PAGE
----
Testimony of Migrant Workers Converting to Christianity: Faith Gives Strength When Facing Challenges
By Ruth Wang, January 21, 2016 05:01 AM
During the growing urbanization in China, migrant workers who fight to provide their families with better lives are one of the neglected group. They’re experiencing many hardships and pressure through finances, culture, children education, and biases from urbanites in the city.
Among the group there are many Christians, most of those who grow up in Christian families and attend rural House Churches, describing themselves as "already having faith in the hometown." Besides facing the general problems as many migrant workers do while working in the city, it is rare but known that they run into some pressure because of their faith in the real life when settling down in the first-tier cities, especially in those places where traditional folk beliefs prosper.
"It might be easier if we don’t say we believe in Jesus. But we will be viewed strangely, if not," says Rev. Zhang, a 50-year old man who had moved to the cities in the area of the Yangtze River Delta over 20 years ago. Years later he gradually shepherded migrant Christian workers and founded a church for migrant workers.
he currently lives in a second-tier city, a melting pot between an urban and rural section which has begun to develop fast as a part of city, due to urban expansion. Over its history, the city was deeply influenced by Confucianism, Taoism, Buddhism and other folk thoughts but later churches were built here and local Christians were raised because of the efforts of missionaries. However, due to misderstanding of religions from the 1950s up to the Cultural Revolution period, it lost many local churches and Christians.
Over the recent ten years when the social environment is becoming open and people are getting richer, people want to seek for spiritual support so that folk beliefs including some superstitions such as worshiping ancestors or Bodhisattva have risen up.
"They are not serious Buddhists, just folk Buddhists who burn incense every day without following rules or joining any fellowship. It is rare for people to have faith in Buddhism and many follow any of the superstitions, mainly folk superstitions and ancestor worshiping," says Zhang.
Zhang continues, "They are cold to the locals who believe in Jesus. If you follow Jesus, you are not permitted to visit your relatives. So Christians here say they don't have many relatives or friends after following Jesus. It would be better if we outsiders don't say we believe in Jesus, but if we tell them that we do, local people treat us in the same attitude and as they do to local Christians.' "
He talks about similar experiences many believers have in his church, "When we rent apartments here, the landlord don’t ask 'are you religious or not' but 'do you make profits of religion'."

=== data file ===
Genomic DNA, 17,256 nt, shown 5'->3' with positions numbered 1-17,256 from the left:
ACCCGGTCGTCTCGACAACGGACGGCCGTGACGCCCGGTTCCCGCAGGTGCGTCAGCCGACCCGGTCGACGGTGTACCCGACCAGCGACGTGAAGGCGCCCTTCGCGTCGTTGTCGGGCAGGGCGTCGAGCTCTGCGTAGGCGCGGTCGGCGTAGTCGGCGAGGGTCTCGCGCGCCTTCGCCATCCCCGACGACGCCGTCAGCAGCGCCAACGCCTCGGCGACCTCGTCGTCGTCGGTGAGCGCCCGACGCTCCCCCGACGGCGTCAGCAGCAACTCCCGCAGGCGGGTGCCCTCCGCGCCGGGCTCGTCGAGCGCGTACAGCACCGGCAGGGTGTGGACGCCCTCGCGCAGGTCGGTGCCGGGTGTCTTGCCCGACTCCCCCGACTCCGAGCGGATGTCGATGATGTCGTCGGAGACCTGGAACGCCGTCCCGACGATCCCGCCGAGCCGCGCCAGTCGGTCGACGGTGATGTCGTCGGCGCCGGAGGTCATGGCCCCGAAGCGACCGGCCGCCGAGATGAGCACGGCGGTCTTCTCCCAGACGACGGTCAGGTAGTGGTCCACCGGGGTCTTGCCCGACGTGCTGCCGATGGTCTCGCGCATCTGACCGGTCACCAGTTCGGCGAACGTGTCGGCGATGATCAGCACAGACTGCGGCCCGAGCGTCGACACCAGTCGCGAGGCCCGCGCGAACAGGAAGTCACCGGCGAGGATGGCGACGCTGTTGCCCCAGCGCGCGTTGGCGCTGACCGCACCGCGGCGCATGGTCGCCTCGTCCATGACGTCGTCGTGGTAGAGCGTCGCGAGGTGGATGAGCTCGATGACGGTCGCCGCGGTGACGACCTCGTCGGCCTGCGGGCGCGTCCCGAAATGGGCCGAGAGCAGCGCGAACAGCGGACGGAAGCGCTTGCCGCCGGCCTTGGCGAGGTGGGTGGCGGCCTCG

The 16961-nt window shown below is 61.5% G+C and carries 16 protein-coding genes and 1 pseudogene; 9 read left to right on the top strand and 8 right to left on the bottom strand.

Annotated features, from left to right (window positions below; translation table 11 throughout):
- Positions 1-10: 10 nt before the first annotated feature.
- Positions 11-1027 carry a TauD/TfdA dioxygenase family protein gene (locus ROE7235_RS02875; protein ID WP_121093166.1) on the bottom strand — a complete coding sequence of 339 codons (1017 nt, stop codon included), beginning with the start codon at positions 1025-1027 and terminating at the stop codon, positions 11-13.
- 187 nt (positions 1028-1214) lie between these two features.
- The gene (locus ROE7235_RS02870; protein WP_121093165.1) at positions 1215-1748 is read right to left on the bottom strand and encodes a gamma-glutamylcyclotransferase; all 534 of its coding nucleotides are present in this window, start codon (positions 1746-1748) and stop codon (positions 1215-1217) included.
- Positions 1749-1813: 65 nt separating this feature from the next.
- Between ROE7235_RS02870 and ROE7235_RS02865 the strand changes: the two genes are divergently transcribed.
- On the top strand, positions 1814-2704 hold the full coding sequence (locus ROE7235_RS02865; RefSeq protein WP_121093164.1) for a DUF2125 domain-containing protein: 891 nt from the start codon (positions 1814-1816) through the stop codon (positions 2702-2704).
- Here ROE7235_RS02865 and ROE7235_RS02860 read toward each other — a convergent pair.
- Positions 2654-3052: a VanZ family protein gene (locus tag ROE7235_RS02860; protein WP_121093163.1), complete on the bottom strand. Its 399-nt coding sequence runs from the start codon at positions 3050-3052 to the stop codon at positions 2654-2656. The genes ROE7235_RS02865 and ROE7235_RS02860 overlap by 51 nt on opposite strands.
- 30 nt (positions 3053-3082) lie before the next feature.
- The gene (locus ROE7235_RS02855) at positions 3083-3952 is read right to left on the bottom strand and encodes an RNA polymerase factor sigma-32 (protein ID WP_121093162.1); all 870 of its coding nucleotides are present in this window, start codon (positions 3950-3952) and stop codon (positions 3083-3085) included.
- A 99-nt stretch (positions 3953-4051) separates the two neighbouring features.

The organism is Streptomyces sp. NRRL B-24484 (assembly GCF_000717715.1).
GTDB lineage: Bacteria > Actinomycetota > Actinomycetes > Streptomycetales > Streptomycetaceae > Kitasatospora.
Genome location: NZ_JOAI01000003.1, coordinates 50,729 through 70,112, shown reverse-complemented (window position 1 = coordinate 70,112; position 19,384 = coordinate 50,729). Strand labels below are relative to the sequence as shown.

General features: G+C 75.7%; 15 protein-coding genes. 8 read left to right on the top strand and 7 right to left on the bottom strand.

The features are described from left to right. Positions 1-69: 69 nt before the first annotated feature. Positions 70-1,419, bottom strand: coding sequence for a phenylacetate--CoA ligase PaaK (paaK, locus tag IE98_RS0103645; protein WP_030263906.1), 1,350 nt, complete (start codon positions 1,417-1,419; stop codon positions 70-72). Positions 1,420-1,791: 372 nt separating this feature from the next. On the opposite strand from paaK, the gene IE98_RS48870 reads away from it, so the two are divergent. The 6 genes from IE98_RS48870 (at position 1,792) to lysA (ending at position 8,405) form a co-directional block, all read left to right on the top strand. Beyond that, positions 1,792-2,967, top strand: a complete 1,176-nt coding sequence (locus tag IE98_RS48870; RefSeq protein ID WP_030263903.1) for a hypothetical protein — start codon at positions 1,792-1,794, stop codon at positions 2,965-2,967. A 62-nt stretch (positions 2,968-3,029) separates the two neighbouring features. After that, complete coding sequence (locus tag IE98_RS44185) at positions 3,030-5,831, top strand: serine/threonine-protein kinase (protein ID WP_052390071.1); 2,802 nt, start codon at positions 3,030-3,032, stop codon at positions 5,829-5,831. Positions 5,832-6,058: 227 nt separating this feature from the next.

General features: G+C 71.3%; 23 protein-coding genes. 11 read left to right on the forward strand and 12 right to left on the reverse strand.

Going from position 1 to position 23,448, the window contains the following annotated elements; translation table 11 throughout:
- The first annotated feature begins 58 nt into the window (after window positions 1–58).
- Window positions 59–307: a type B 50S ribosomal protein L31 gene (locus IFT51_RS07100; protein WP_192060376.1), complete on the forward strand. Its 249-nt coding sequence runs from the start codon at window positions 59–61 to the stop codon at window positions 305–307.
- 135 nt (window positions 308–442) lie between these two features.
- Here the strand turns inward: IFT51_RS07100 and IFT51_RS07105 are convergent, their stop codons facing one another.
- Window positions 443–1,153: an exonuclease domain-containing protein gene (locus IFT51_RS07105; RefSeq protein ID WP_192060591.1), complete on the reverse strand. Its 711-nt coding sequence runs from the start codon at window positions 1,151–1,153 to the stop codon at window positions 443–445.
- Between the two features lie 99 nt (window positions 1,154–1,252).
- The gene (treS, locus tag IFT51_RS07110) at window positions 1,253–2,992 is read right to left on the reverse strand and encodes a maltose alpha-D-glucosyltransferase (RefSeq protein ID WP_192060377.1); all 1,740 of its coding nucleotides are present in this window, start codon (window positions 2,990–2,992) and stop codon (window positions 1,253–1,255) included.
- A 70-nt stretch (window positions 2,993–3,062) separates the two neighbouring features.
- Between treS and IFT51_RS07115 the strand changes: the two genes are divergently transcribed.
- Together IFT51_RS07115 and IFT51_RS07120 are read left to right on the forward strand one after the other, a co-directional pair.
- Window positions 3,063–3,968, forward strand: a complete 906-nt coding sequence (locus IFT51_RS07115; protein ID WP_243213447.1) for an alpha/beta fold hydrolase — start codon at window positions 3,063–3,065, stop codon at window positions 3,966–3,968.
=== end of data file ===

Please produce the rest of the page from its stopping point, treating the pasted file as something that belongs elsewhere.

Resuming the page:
Although a few households who believe in Jesus in the town don't burn incense or worship Buddha, they don't attend services and don't know what true faith is, only following their previous family tradition.
Zhang tells a story about a grown-up daughter, ready to marry. "One of the neighbors introduces to her father a rich man in the village and he says if she wants to marry him then she has to give up her faith. For the man's family has a better economic condition. Her father brought the Bible back to the church and said that if he was not religious, his daughter could not get married. Here, if you believe in Jesus, the neighbors around will cut off from you."
The attitude continues even to migrant Christian workers. "House-owners can rent houses to you when many Christians say 'we're not religious' while if you say you're Christians, they immediately refuse to rent to you. Moreover whatever you say they don't believe you and drive you away after knowing this when the house is leased to you,'" says Zhang.
Zhang recalls his own experience that he came here working in 2003 and rented a house. The renting contract expired by the end of 2014 when the landlord, a Buddhist, told him to move to another place. He was unwilling to renew the lease because of his different faith.
Another brother who is part of the hotel business has stayed here for more than 10 years and has settled down. Speaking of the attitude the locals have toward Christians, especially migrant Christian workers, he says although it has developed more and been more open than 2003, there are still some left in the atmosphere. Some believers still encounter similar situations, saying, "they refuse to rent houses to you once you say you believe in Jesus."
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